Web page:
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    Pick of the Week: Lumberjanes #1

    By | April 10th, 2014
    Posted in Reviews | % Comments

    “Lumberjanes” #1 is a winning effort from a talented group of writers and artists that have a good bead on what makes for funny, all-ages storytelling. Read our ‘Pick of the Week’ review to find out why you’ll love it too.

    Written by Noelle Stevenson & Grace Ellis
    Illustrated by Brooke Allen
    Colors by Maarta Laiho
    Lettered by Aubrey Aiese

    WHY WE LOVE IT: Five best friends spending the summer at Lumberjane scout camp…defeating yetis, three-eyed wolves, and giant falcons…what’s not to love?!

    WHY YOU’LL LOVE IT: It’s Buffy the Vampire Slayer meets Gravity Falls and features five butt-kicking, rad teenage girls wailing on monsters and solving a mystery with the whole world at stake. And with the talent of acclaimed cartoonist Noelle Stevenson, talented newcomer Grace Ellis writing, and Brooke Allen on art, this is going to be a spectacular series that you won’t want to miss.

    WHAT IT’S ABOUT: Jo, April, Mal, Molly and Ripley are five best pals determined to have an awesome summer together…and they’re not gonna let any insane quest or an array of supernatural critters get in their way! Not only is it the second title launching in our new BOOM! Box imprint but LUMBERJANES is one of those punk rock, love-everything-about-it stories that appeals to fans of basically all excellent things.

    “Lumberjanes” very decidedly comes straight out of the school of modern cartoons, a general sensibility which has resulted in all ages humor of particularly high quality in recent years. The solicitation mentions Gravity Falls, which is an apt comparison, but it also rides the same wavelength as Adventure Time, Regular Show, etcetera, through a variety of spiritual links.

    Writers Noelle Stevenson & Grace Ellis have an “everything-is-awesome” worldview that clearly drips from the work, as a result. As the titular scouts of the Lumberjanes summer camp have their first adventure, sneaking off into the woods after curfew to fight off 3-eyed foxes, the characters do so with a strange mix of awe and, somehow, total preparedness. These girls know kung-fu, if a couple of spontaneously choreographed fighting stances are to be believed. Later, they speak of the events to their camp counselor with a humorous matter-of-factness and an earnest enthusiasm for a completely impossible, yet totally true story.

    Like the aforementioned cartoons of the day, “Lumberjanes” punches its script up with a hyper-modern vernacular. These girls talk the way that kids of today talk; using half-realized ideas, misappropriated modern slang, thoughts generated as run-on-sentences, and plenty of onomatopoeia. But they also use turns of phrase which only an adult could understand the true humor behind. “What the junk?” comes to mind as something that a child would find humor in, but an adult would better understand what makes it a funny phrase. Basically, the voice of “Lumberjanes” is an extremely strong and entertaining one. Only the most curmudgeonly of comic fans wouldn’t be charmed by it.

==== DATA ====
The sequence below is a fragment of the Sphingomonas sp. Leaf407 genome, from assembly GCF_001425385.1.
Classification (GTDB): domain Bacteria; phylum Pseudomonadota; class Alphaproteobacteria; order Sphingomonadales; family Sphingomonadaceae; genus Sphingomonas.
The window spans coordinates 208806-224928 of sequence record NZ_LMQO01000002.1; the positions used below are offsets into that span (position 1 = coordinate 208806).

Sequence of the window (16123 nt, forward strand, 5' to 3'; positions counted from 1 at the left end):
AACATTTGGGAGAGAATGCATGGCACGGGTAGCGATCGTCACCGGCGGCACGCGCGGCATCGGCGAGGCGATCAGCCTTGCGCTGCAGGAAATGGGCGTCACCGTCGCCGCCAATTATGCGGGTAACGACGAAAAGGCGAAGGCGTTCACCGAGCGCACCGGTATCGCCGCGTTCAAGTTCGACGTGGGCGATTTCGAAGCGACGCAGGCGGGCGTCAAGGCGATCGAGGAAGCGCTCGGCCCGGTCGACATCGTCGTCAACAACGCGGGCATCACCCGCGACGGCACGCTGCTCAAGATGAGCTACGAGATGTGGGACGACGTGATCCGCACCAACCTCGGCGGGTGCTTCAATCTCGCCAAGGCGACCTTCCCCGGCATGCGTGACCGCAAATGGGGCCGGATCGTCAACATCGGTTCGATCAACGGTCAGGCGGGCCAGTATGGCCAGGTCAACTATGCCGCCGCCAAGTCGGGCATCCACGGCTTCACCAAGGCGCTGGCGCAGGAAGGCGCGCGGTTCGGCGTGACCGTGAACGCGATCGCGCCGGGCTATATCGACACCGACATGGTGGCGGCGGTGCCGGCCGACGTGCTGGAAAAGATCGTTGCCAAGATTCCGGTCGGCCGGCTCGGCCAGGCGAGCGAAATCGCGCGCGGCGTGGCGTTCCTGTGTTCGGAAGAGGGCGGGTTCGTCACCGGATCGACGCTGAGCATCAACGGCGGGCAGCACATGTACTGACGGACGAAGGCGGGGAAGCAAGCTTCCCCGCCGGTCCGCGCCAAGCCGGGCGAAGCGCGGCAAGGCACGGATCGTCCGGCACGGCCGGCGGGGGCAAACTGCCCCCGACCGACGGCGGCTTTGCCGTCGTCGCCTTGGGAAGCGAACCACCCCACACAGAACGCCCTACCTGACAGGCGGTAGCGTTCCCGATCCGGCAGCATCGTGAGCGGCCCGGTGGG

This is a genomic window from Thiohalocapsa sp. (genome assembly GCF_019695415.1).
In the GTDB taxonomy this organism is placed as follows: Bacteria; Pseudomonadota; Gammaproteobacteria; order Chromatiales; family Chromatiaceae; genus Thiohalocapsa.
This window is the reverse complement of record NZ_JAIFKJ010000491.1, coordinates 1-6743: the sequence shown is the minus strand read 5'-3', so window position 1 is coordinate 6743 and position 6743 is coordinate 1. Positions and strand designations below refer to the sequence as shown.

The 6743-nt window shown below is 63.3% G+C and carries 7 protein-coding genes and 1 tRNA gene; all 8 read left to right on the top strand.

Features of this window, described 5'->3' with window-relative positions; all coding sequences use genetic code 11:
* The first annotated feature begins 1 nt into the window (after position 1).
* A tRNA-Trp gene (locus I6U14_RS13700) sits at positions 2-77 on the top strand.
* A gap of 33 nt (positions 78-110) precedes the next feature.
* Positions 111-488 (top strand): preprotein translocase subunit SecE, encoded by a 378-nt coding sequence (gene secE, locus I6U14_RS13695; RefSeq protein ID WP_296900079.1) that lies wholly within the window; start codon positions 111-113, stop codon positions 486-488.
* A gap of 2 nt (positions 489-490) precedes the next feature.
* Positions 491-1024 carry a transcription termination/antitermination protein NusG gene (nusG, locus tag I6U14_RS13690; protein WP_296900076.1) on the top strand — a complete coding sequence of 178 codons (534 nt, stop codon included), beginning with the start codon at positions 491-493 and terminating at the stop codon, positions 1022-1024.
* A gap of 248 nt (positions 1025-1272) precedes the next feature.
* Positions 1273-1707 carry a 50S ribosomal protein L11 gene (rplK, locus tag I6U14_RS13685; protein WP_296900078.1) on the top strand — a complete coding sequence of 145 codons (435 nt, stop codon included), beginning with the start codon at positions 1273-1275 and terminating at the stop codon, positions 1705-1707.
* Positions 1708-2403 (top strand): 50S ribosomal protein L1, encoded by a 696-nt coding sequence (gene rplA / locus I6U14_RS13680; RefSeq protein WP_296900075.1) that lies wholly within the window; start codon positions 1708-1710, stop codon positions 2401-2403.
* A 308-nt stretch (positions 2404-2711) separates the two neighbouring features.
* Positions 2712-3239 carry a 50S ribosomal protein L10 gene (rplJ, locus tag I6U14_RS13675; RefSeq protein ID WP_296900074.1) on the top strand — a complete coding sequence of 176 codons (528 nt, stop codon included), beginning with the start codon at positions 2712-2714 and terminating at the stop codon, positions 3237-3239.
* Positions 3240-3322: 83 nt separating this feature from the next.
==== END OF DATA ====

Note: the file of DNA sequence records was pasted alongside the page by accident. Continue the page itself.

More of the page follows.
While the humor and the voice of “Lumberjanes” is mostly generated by the script, the sense of adventure and wonder comes from the wonderful storybook art of Brooke Allen. Specifically, the mystical adventure that the girls are confronted with in the opening of the issue is so fantastically rendered that it sets the tone for whatever ridiculous thing is yet to come. As the girls creep through the woods, a sense of foreboding, rustling brush and strange howling are expressed through plenty of visual onomatopoeia that packs the scenery. When the creatures reveal themselves, the confrontation is both humorously staged and beautifully fluid. The lithe, ethereal foxes themselves are an aesthetically pleasing bit of imagery. Apart from the unique and defining designs of the 5 principal characters, these foxes are the most iconic thing about “Lumberjanes” and this sequence is worth the price of admission alone.

    The rest of the issue is packed with visual humor, easter eggs, and expressive character work – especially once the story become more expository toward the end of the issue. Allen’s fluid, cartoony style is a boon for a book that is quite clearly in that same spiritual wheelhouse of adventure and humorous intrigue that Gravity Falls and Adventure Time operate in right now. Maarta Laiho deserves credit for making the Lumberjanes camp a super colorful place to hang around in, but also for providing a dark and moody palette for the woodsy scenes, which plays around with our expectations for the book’s approach to adventure. Aubrey Aiese’s charming hand-lettering gives the book a youthful, spontaneous feel, especially again when it occasionally breaks into colorful onomatopoeia.

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    “Lumberjanes” #1 is 100% charm all the way through. While the irreverent story is a pure attempt at fun, silliness, and friendship incarnate without any baggage, it’s nothing less than an impressive effort from all of the myriad talents that went into its creation. “Lumberjanes” is a labor of love, and it shows, from the lighthearted script to the playful art and lettering. Share this one with your whole family, because summer is right around the corner and it’s not too early for a little camping adventure.

    Final Verdict: 8.5 – Buy


    Vince Ostrowski

    Dr. Steve Brule once called him "A typical hunk who thinks he knows everything about comics." Twitter: @VJ_Ostrowski

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